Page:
By Christmas, people who have tested negative for the CCP virus will be allowed to visit their friends and family members living in care homes in England.
To facilitate safe visits the government said on Tuesday that care homes will be sent over a million tests in the coming month and some visits will start on Wednesday.
The news comes following unhappiness on the part of many families who under visiting restrictions have had to try to see loved ones living in care homes only via video calls or through windows.
The issue was highlighted last month when after one such window visit the distressed daughter of a resident was arrested after she took her mother, 97, who suffers from dementia, from the care home where she lived.
John’s Campaign, which advocates for the rights of those with dementia has raised serious concerns over the protracted suspension of care home visits amid the CCP (Chinese Communist Party) virus pandemic.
In October it filed urgent court proceedings against the Department of Health over visiting restrictions. Following the government’s new announcement, it has also highlighted lapses on the part of many of the care homes themselves.
It said by not using individual assessment and co-operative working, many have failed to fulfil their lawful obligation under the Equality, Human Rights, and Care acts, to properly consider the individual needs of their residents.
In a press release emailed to The Epoch Times on Wednesday, it highlighted the results of a recent survey it had conducted of people who had someone living in a care home.
Of 1049 respondents, only 12 percent said care homes’ visiting policies included a resident needs risk assessment.
Just 6 percent had been included in those assessments that had taken place and 38 percent had been banned from visiting their loved ones because care homes did not appear to understand government guidance.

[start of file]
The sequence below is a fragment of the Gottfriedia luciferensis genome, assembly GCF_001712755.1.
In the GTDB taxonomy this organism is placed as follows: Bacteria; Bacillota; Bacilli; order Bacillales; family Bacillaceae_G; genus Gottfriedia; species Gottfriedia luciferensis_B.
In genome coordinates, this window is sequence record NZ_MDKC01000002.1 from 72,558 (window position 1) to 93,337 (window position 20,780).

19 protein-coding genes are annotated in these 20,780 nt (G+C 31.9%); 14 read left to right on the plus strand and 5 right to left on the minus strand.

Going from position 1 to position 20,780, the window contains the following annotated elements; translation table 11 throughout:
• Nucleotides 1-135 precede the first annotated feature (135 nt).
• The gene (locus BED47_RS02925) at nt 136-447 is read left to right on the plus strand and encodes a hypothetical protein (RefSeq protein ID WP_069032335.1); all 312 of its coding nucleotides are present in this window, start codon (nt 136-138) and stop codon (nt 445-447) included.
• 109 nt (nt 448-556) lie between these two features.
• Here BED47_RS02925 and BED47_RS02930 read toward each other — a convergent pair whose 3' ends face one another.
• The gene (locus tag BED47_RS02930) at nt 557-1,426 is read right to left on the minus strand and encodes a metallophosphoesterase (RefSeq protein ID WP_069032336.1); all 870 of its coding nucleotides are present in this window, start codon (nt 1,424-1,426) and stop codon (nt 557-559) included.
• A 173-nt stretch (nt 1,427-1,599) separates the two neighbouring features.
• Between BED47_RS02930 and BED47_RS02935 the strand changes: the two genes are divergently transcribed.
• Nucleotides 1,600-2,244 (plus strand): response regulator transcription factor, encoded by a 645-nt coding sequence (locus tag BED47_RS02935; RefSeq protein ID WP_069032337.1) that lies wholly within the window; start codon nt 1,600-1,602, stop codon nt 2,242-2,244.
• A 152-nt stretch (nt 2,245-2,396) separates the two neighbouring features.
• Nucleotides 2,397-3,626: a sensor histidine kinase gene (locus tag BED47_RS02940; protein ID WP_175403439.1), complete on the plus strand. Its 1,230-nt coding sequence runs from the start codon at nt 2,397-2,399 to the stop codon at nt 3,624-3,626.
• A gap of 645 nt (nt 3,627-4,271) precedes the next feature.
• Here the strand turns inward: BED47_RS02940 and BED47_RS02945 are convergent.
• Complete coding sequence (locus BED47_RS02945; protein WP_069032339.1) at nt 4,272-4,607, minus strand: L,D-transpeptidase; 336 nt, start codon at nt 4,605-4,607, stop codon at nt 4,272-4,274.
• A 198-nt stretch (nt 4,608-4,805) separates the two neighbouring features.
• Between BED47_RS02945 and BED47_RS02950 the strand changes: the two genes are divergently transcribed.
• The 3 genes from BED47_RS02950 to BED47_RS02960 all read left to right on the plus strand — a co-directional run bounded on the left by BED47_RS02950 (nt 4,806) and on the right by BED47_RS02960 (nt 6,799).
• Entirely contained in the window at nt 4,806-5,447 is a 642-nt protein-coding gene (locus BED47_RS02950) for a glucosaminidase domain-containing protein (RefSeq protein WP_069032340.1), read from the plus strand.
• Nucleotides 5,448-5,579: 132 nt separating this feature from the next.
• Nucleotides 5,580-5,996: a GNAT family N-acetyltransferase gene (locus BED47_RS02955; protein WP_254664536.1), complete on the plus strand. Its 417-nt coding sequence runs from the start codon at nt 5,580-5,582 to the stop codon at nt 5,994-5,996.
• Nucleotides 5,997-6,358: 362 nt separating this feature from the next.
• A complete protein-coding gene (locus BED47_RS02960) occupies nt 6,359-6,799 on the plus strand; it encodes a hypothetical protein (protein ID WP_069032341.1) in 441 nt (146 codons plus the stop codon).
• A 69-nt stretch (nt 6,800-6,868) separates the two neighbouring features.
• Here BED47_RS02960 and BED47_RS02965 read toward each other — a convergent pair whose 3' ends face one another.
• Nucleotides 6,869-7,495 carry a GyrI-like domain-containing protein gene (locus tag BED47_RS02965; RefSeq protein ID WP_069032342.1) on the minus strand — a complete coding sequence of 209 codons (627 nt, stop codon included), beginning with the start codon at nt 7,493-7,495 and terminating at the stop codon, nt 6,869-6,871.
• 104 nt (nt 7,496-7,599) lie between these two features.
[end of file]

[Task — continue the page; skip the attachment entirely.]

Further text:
Meanwhile, 94 percent said existing visiting arrangements failed to meet the needs of their loved one, 80 percent considered their relative’s mental and physical health had deteriorated as a result of visiting restrictions, and 84 percent described the damage caused to their own mental health.
Within an impassioned indictment of the damage restrictions had caused, John’s Campaign said the new visiting guidance had nevertheless given clear instruction to “enable meaningful individual access,” and care homes who chose not to ensure this risked being outside the law.
‘Opening up to Love’
“As the survey demonstrates,” it said, “attitudes have become so entrenched, communication so impoverished, equity between all members of society so flagrantly overthrown, inhumane behaviour so bureaucratised and legitimised (in too many cases), that it is hard to believe these new words will bring about the change that is desperately needed.”
“The government has to make sure there are no practical impediments to opening up to love.”
Health Secretary Matt Hancock meanwhile acknowledged the difficulties care home residents and their families have faced under restrictions.
“I know how difficult it has been for people in care homes and their families to be apart for so long. The separation has been painful but has protected residents and staff from this deadly virus,” he said.
“I’m so pleased we are now able to help reunite families and more safely allow people to have meaningful contact with their loved ones by Christmas,” he added.
When England’s second lockdown ends on Dec. 2, most of the country will be in the highest two tiers of a toughened 3 Tier system.
But unless there’s an outbreak in the home itself, under the new arrangements, the visits can take place in areas in any of the three tiers.